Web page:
Although it may not reflect ‘real life’, the BBC’s Dragons’ Den programme has done a good job in highlighting the role that angel investors play in the business world.
It may seem counter-intuitive, but the ongoing economic downturn has actually resulted in an increase in business angel activity. As the returns from more traditional means of investing dwindles, some investors are more prepared to invest in riskier propositions rather than watching their capital increase by 2% per annum elsewhere. (more…)
The Government launched the EFG scheme to encourage lenders to provide further funding to smaller businesses following the credit crisis. In this article, we look at the how the scheme operates in practice, and how small firms can benefit.
Raising business finance is difficult at the best of times but in today’s age of austerity banks, business angels and governments are tightening their belts, cutting off the supply of cash which is leaving start-ups and growing businesses who need seed finance thirsty for money. As a result venture capital is being democratised.
When you are starting a new business you have a million and one things to think about. As a new business owner, many of the issues you will need to tackle, will be completely unfamiliar to you.
With so much to do, you will need to learn quickly. If the financial side of the business isn’t your strong point, here are 10 tips from ByteStart to help you stay on top of your business finance.
If you’ve ever watched an episode of Dragons’ Den – and find me anyone in business who hasn’t watched at least one episode – you’ve seen some venture capitalists in action.
At ByteStart, we have come across hundreds of would-be entrepreneurs over the past decade. We have also had the pleasure of meeting plenty of angel investors and industry insiders.
If you have a fledgling business, or an idea that you think you can turn in to a viable business, you might want a business angel to help fund it. But before you charge ahead, here are 9 tips on what you need to do to impress business angels and potential investors.
Launched in 1995, shortly after the introduction of the Enterprise Investment Scheme (EIS), Venture Capital Trusts allow individuals to invest in a range of small unquoted companies and spread their risk. Income tax and capital gains tax (CGT) reliefs are available to investors in VCTs.
Created in 1994, the Enterprise Investment Scheme (EIS) provides investors with a series of attractive reliefs in return for investing in unquoted companies which may carry a higher degree of risk. How do companies and potential investors qualify to take part in the Scheme?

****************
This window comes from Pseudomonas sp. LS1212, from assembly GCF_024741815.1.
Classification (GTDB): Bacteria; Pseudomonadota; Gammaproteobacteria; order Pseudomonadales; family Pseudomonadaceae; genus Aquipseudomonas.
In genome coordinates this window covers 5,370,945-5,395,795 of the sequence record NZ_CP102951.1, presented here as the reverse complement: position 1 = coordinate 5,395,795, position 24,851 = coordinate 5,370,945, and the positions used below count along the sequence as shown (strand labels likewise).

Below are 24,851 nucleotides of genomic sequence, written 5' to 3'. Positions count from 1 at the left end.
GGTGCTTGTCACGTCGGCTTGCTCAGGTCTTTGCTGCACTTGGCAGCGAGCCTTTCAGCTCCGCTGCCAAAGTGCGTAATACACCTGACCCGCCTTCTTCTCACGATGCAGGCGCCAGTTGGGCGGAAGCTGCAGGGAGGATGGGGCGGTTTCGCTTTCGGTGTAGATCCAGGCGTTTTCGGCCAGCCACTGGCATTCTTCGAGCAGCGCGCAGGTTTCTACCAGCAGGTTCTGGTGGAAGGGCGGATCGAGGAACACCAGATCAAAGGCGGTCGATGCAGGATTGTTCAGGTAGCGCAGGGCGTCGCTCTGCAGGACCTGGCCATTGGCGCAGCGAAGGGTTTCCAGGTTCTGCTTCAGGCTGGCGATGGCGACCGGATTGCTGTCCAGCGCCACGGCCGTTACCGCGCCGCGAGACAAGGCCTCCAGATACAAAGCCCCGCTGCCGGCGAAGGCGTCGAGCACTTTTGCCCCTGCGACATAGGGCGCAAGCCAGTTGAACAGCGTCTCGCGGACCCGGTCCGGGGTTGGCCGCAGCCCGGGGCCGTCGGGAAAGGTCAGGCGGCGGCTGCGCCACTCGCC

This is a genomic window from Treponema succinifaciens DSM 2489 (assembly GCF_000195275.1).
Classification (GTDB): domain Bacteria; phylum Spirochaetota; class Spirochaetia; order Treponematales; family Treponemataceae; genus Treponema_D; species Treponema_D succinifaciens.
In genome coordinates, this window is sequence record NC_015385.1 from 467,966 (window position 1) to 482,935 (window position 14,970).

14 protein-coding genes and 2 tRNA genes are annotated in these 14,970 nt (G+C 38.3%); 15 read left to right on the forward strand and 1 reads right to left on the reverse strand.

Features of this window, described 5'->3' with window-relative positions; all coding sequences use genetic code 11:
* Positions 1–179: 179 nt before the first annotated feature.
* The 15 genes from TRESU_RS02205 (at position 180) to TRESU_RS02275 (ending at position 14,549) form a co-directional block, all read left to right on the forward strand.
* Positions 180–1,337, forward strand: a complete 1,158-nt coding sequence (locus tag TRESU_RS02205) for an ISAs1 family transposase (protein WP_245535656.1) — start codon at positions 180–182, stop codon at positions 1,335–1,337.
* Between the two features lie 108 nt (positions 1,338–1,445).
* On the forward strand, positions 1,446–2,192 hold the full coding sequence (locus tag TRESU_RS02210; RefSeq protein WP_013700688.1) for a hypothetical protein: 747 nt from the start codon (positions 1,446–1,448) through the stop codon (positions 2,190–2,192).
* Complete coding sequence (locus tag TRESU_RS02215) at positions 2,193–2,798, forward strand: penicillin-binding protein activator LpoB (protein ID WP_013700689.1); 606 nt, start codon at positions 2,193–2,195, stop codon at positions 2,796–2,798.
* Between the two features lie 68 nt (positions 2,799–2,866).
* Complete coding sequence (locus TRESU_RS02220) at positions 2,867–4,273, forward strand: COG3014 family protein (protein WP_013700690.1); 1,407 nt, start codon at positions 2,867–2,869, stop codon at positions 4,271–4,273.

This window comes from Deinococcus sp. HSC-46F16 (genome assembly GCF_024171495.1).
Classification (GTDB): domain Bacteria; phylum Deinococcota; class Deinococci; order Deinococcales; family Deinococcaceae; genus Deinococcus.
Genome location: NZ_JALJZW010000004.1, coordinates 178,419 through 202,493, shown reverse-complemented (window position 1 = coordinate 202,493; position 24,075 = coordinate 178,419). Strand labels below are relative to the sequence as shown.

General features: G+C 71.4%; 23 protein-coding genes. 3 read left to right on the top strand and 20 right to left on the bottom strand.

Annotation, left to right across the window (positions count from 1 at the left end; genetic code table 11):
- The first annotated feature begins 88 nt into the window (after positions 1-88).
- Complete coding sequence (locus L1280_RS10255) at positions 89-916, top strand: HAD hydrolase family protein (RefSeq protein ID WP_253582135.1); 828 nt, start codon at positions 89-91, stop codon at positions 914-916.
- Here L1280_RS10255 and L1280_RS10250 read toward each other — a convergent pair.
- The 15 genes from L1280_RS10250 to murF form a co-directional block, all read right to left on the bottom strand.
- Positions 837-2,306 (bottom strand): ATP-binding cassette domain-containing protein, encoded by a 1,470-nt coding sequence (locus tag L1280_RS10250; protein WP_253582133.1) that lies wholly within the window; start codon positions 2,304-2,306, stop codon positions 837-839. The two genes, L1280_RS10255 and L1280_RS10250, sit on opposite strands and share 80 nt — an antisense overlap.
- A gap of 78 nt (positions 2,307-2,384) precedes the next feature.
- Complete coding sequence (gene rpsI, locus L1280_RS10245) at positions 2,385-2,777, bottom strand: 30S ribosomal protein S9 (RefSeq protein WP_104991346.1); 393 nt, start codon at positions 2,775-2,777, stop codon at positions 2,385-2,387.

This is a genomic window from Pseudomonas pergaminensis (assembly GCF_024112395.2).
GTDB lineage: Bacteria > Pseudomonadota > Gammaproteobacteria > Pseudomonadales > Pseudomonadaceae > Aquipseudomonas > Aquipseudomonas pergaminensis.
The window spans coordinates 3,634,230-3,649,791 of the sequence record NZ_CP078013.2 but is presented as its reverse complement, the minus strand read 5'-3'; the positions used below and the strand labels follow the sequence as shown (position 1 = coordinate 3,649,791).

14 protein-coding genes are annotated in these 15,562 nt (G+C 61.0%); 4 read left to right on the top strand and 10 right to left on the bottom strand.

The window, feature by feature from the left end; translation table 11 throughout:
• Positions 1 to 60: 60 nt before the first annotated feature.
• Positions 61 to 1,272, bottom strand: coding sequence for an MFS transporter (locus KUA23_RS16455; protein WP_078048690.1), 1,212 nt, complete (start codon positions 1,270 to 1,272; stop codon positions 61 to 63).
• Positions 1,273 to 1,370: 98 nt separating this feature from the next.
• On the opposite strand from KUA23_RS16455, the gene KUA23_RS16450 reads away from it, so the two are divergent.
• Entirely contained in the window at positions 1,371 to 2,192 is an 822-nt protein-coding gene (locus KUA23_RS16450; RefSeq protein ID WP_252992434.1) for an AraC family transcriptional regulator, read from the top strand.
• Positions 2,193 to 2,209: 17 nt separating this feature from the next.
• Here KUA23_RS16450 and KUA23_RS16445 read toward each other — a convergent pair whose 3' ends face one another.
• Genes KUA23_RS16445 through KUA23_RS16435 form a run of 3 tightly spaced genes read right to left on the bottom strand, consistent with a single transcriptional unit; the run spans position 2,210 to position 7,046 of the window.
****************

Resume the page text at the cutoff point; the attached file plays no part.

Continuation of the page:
Stock market quoted companies are valued according to widely accepted formulas, however there are no ‘standard’ ways to value small or micro businesses. This can cause real difficulties when it comes to buying and selling a small business, as the buyer and seller often have very different opinions on what the business is worth.
With this in mind, we look at some of the valuation issues that may arise if you are planning to sell your business, and how you can overcome them.
Most small businesses will, at some stage, seek funding or investment – for growth, starting up, or to see them through a transitional period (or a downturn). In this article, we look at the main sources of funding that are available.
Many small businesses use credit cards to manage expenses. With such a vast array of offerings in the marketplace, what should you look out for when choosing a business credit card supplier?
Funding is essential for growth, but how do you ensure that you can secure it? Here Kim Farrell, Corporate Finance Partner at Essex-based chartered accountants CBHC LLP, offers some helpful advice.
The availability of bank loans for businesses is a hot topic at all stages of the economic cycle. During downturns, lending can become tightened, while boom times see some businesses take on huge debts in their quest for rapid growth.
While it might be highly entertaining television and gets people talking about business, Dragons’ Den does annoy us here at Bytestart!
When you’re just starting in business for the first time, getting your hands on the finance you need to get established and begin to grow can be a difficult task.
One of the least exciting things about starting your own business is getting the finances sorted out (unless you’re an accountant of course).
But it is one of the most important tasks. It doesn’t matter how good you are at what you do – if the money runs out, your business is dead.
The best business idea is no good if you don’t have the finance to make it a reality. And if you need to get that money from elsewhere, business grants can be a great option.
However, you’ll need to convince the provider that you’re worth the investment – so here are ten top tips for business grants;
With about 850 business grants available in the UK, either from national organisations or via the European Union’s various forms of business support, and a further 3,000 or more local authority grants, enterprise funding sources, economic development providers and other regional bodies, companies have plenty of choice when it comes to seeking business grants.
Start-up businesses can increase their chances of funding by taking early steps to structure their business to take advantage of the tax incentives available to potential investors, says gateway2investment (g2i).
When most people talk about starting a business, they mean setting up a company from scratch.
In many respects, that’s one of the hardest ways to get going in business, as you have to do everything for the first time and make some pretty hard decisions along the way.
With credit hard to find over the past few years, people thinking of setting up a business have had to come up with creative ways to fund their ideas. Here are some tips from the Bytestart team: